January 31, 2013
It took less than two weeks for the Secure Remote Payment Council (SRPc), a consortium of U.S. electronic funds transfer networks, to reject MasterCard Inc.’s offer for EFT networks to use its proprietary Maestro application identifier (AID) to allow processors to route EMV debit transactions according to network choices designated by merchants, as required under the Durbin Amendment to the 2010 Dodd-Frank Act.
Early Thursday, the Westwood, N.J.-based SRPc posted an open letter to the payments industry on its Web site. Copies were sent separately to MasterCard and Visa Inc., which is expected to state its position on making debit transactions EMV-compliant under Durbin within the next week.
In its letter, the SRPc says that while MasterCard’s solution is a step in the right direction to make EMV debit transactions Durbin-compliant, it “presents major obstacles including: intellectual property rights, licensing control, lack of long-term business terms, and most importantly, restriction on the innovation of other PIN debit networks.”
The SRPc also objects to MasterCard’s requirement that all EMV debit transactions first be routed through its network. MasterCard would then route transactions to the merchant’s network of choice. This is “an unreasonable requirement by many networks’ standards,” the letter says.
Finally, the SRPc notes that MasterCard’s proposed solution does not address the coming liability shift on EMV transactions for ATM owners.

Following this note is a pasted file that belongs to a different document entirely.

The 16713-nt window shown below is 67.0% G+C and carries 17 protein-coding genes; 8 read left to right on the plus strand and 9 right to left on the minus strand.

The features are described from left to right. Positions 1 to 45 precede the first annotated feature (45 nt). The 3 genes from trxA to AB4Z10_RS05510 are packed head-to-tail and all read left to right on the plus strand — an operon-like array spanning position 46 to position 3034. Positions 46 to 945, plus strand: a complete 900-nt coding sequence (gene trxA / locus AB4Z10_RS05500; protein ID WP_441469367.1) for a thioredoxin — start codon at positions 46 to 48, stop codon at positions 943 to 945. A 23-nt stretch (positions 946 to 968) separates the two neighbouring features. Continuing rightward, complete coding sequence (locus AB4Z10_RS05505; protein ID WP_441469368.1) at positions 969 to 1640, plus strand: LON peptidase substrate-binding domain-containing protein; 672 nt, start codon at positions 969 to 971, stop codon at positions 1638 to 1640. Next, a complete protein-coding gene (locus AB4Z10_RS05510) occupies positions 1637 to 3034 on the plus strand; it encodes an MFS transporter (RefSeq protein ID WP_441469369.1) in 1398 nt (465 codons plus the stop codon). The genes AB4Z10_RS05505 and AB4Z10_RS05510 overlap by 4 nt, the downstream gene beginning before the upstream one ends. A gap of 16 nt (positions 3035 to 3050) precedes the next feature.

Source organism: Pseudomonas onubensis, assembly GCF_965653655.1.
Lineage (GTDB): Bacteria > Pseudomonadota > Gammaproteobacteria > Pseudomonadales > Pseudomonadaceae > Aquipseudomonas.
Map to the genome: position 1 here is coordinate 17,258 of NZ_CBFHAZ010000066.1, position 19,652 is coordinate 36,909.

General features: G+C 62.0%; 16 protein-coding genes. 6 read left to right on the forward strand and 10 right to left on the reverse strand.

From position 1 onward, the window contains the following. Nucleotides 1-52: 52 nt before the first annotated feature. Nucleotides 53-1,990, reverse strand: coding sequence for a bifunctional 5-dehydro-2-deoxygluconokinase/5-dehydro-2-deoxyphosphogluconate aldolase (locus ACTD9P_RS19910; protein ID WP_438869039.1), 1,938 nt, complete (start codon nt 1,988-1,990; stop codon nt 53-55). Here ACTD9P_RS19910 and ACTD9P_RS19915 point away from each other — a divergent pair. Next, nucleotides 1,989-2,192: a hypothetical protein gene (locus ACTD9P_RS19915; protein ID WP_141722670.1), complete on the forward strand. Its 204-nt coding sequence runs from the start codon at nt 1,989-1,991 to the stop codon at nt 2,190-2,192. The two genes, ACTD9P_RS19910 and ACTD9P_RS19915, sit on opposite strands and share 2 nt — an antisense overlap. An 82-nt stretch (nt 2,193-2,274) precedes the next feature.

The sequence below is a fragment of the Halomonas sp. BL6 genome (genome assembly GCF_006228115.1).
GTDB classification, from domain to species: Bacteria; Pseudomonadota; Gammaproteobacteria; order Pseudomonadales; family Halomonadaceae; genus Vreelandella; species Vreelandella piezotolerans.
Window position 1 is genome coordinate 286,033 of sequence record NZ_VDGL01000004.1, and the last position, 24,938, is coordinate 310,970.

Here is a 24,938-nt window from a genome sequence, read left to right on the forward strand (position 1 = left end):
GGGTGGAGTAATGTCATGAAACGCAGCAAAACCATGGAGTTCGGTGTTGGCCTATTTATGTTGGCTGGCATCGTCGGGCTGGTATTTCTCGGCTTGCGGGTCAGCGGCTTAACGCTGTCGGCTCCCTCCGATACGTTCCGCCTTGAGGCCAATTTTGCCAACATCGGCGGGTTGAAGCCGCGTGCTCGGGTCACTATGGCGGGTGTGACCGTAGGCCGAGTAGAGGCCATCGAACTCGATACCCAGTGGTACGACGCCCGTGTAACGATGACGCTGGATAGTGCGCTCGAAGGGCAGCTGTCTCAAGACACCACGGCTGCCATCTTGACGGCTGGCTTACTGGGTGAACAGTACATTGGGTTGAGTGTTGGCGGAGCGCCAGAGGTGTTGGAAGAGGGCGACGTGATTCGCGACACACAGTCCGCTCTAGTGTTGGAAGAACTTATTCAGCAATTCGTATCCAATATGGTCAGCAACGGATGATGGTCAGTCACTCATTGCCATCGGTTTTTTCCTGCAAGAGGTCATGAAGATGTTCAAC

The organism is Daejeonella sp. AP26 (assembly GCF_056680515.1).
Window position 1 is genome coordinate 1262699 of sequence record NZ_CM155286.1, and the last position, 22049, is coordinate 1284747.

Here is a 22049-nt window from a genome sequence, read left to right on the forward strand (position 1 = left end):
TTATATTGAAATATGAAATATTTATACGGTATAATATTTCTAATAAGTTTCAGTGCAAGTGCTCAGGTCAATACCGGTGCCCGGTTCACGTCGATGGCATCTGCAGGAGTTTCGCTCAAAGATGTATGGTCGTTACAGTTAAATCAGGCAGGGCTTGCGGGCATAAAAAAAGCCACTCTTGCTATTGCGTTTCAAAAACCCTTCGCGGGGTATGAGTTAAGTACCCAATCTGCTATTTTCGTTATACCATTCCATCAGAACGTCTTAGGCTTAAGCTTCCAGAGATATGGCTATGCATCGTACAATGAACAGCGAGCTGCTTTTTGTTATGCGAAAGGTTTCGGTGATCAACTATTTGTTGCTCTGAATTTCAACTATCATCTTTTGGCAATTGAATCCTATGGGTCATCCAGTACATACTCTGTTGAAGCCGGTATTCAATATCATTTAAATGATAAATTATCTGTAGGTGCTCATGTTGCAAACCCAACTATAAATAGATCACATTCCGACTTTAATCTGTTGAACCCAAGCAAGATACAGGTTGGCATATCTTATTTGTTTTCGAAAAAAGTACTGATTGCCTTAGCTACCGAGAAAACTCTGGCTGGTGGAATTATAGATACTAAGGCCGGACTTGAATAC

EMV, which stands for Europay-MasterCard-Visa, is a proprietary standard for chip card transactions that is in the process of being introduced in the United States after winning adoption in much of Europe and Asia as well as Canada and Mexico. While major U.S. card networks have imposed deadlines for EMV readiness, the industry is wrestling with the standard’s non-compliance with the Durbin Amendment’s mandate that all debit cards support at least two unaffiliated networks.
On Jan. 18, MasterCard proposed that debit networks use the application identifier (AID) for its Maestro debit brand to identify and then route transactions according to merchant choice. The proposal has the added benefit of streamlining EMV certifications for acquirers and debit networks, MasterCard said. The AID proposal came in response to a proposal from the SRPc for a so-called common AID that all the networks would use. Under EMV specifications, the AID is a string of characters that identifies both the network brand and the specific type of card, such as credit or debit.
“MasterCard’s proposal does not go far enough,” says Paul Tomasofsky, the SRPc’s president. “With its solution, ownership and governance of the AID is not clear and MasterCard is saying route transactions to them first; these are tough [choices] for other networks to stomach.”
MasterCard’s requirement that all debit transactions be routed through its network before being sent to the merchant’s network of choice also creates a single point of failure that would make it difficult for merchants to move EMV transactions to processors in the event MasterCard’s network was unavailable.
“Right now that issue does not exist with magnetic stripe-based transactions, and our goal for EMV is to create a set of common AID parameters controlled by the industry and that allow merchants to choose the network over which the transaction is routed, as is the case in the mag-stripe world,” Tomasofsky says.